## Plotting SEPTA NTD time series data

This lab uses the National Transit Database to plot some SEPTA transit data. This uses an updated database that differs from the previous NTD lab in several important ways: (1) This dataset adds the years 2014 through 2017. (2) The TRS.ID has been replaced with and NTD.ID which contains one additional digit. (3) The data drops one small system (NTD.ID == 80188))

Here is the data

summary(subset(NTD.ts, NTD.ID == 30019 ))
##       Year          NTD.ID           Mode    Service     unique
##  Min.   :1991   Min.   :30019   DR     :54     :  0   Length:243
##  1st Qu.:1997   1st Qu.:30019   MB     :54   DO:189   Class :character
##  Median :2004   Median :30019   CR     :27   PT: 54   Mode  :character
##  Mean   :2004   Mean   :30019   HR     :27
##  3rd Qu.:2011   3rd Qu.:30019   LR     :27
##  Max.   :2017   Max.   :30019   SR     :27
##                                 (Other):27
##  Last.Report.Year Legacy.NTD.ID
##  Min.   :2017     3019   :243
##  1st Qu.:2017            :  0
##  Median :2017     0001   :  0
##  Mean   :2017     0002   :  0
##  3rd Qu.:2017     0003   :  0
##  Max.   :2017     0005   :  0
##                   (Other):  0
##                                                     Agency.Name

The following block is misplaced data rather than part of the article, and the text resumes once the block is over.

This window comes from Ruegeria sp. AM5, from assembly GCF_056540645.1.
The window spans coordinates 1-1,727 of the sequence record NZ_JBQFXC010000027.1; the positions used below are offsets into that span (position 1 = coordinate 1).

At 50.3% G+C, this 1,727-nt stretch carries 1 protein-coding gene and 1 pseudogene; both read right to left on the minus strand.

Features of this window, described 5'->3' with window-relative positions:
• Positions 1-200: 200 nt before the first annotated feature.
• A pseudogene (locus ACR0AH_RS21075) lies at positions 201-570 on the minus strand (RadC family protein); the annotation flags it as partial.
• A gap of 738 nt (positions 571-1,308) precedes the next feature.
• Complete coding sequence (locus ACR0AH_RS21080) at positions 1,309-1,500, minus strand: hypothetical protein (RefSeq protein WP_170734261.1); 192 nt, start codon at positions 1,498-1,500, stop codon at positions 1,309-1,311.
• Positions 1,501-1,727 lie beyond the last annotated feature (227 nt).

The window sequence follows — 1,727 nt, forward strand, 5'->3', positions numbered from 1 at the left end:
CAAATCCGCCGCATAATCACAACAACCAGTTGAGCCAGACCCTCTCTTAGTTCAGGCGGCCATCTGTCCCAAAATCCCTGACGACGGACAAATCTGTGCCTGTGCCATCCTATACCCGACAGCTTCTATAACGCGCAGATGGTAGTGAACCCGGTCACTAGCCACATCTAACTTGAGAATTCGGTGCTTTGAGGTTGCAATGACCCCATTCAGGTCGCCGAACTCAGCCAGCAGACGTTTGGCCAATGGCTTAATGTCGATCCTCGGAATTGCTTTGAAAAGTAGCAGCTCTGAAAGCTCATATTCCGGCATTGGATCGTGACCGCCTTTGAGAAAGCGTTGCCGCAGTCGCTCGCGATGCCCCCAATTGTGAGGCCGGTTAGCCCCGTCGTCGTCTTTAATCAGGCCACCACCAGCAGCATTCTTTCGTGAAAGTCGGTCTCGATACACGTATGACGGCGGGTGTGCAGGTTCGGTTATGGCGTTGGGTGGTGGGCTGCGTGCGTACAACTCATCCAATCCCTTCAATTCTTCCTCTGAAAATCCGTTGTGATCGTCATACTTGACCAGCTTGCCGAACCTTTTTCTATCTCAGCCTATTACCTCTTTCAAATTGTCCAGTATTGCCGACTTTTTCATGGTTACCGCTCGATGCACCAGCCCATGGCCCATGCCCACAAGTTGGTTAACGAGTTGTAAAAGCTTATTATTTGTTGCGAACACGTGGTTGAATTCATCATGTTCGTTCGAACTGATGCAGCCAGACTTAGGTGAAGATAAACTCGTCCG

##  Southeastern Pennsylvania Transportation Authority(SEPTA):243
##                                                           :  0
##   Sistersville Ferry                                      :  0
##  10-15 Regional Transit Agency                            :  0
##  2Plus Partners in Transportation, Inc(2Plus)             :  0
##  A & A Transport                                          :  0
##  (Other)                                                  :  0
##   Agency.Status           Reporter.Type             City         State
##          :  0                    :  0   Philadelphia  :243   PA     :243
##  Active  :243   Building Reporter:  0                 :  0          :  0
##  Inactive:  0   Full Reporter    :243     Sistersville:  0   AK     :  0
##                 Planning Reporter:  0    Norman       :  0   AL     :  0
##                 Reduced Reporter :  0   Abbeville     :  0   AR     :  0